Carol’s eldest brother, Peter, spent the final 2 years of his life, in his early 70’s, residing in a local aged care facility in Tasmania. She believes the care he received was extraordinary, here is her story…
Peter had a dense stroke and was paralysed fully on one side of his body. He spent months in hospital and in physical rehab but he was unable to transition from one place to another independently and admission into a care facility was recommended and encouraged. It was a necessity, Carol says, because we couldn’t physically manage his needs and he needed 24/7 assistance.
From the moment he was transferred from hospital rehab into aged care he was met with welcoming, accepting and compassionate souls. His fortune in receiving care that was commensurate with his needs and interests meant his life was fulfilling even though there were physical challenges.
His wife arranged his care and would visit regularly to spend time with him. That meant that the staff were privy to his relationship and understood how important they were for each other. When she became very ill and was admitted to hospital, Carol was able to assist Peter in visiting his wife. It was a traumatic time for him because she was in deep physical pain and unable to communicate, he realised this would be their final moments together, which was wholly unexpected and personally devastating. Carol remembers returning to Peter’s home in aged care and all the staff rallying around him in support of his loss. Carol was genuinely overwhelmed by the layers of warmth and compassion he drew from staff who behaved more like his closest friends.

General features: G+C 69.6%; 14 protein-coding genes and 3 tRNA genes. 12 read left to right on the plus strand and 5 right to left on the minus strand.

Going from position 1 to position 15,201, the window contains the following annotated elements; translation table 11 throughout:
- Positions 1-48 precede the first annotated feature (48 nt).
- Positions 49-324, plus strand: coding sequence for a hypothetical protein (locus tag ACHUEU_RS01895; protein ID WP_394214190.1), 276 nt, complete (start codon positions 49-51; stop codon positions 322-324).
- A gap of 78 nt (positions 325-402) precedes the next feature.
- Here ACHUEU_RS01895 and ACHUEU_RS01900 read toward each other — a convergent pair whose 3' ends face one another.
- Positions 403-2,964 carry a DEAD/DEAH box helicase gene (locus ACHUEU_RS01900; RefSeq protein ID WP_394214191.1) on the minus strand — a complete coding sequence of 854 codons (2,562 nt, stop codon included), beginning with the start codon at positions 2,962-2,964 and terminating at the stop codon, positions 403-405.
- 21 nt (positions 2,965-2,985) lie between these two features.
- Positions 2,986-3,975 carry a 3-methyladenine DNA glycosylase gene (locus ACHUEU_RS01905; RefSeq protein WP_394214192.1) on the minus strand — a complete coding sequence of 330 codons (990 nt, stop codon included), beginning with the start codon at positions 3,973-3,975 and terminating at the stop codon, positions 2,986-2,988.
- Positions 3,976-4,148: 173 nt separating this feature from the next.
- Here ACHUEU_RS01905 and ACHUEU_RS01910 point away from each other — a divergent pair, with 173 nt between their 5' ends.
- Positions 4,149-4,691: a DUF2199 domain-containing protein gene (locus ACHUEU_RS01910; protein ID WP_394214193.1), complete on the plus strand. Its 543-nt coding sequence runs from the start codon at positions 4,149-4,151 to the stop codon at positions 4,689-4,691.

One of the carers had direct family experience with a stroke victim and she applied her learnings to take care of Peter so he could enjoy his local community with personal dignity. According to Carol he was the President of the RSL club and played an important role with Legacy too, so people knew him and when he would venture to shops independently on his scooter he was obliged by everybody. Cafes knew his order by heart.
Peter was a home-cook himself and so he didn’t particularly enjoy the food he had where he lived however, he thought that was a small compromise to pay for being looked after so well. He genuinely wanted to convey how happy and grateful he was being surrounded by kind and generous souls. The home itself holds group memorial services for ex-residents so that the staff can also remember and grieve people with which they shared caring relationships.
Carol felt it was important to share this positive care experience so that elderly people don’t feel scared or shafted by society. She understands that the aged care sector is completely understaffed and there is definitely room for improvement however, she also believes that the majority of people are kind and charitable and act accordingly, especially when given the right support.
- Carol's memory of her brother Peter, as told to Nat Power
We believe in the power of stories to illuminate and educate. Through sharing our experiences of getting older and caring for those around us, we can help each other navigate the challenges we will all face at some stage in our lives.
If you would like to share your story, email us. We have a team of talented writers who would love to talk to you and help bring your story to life.
Main Image: Annie Spratt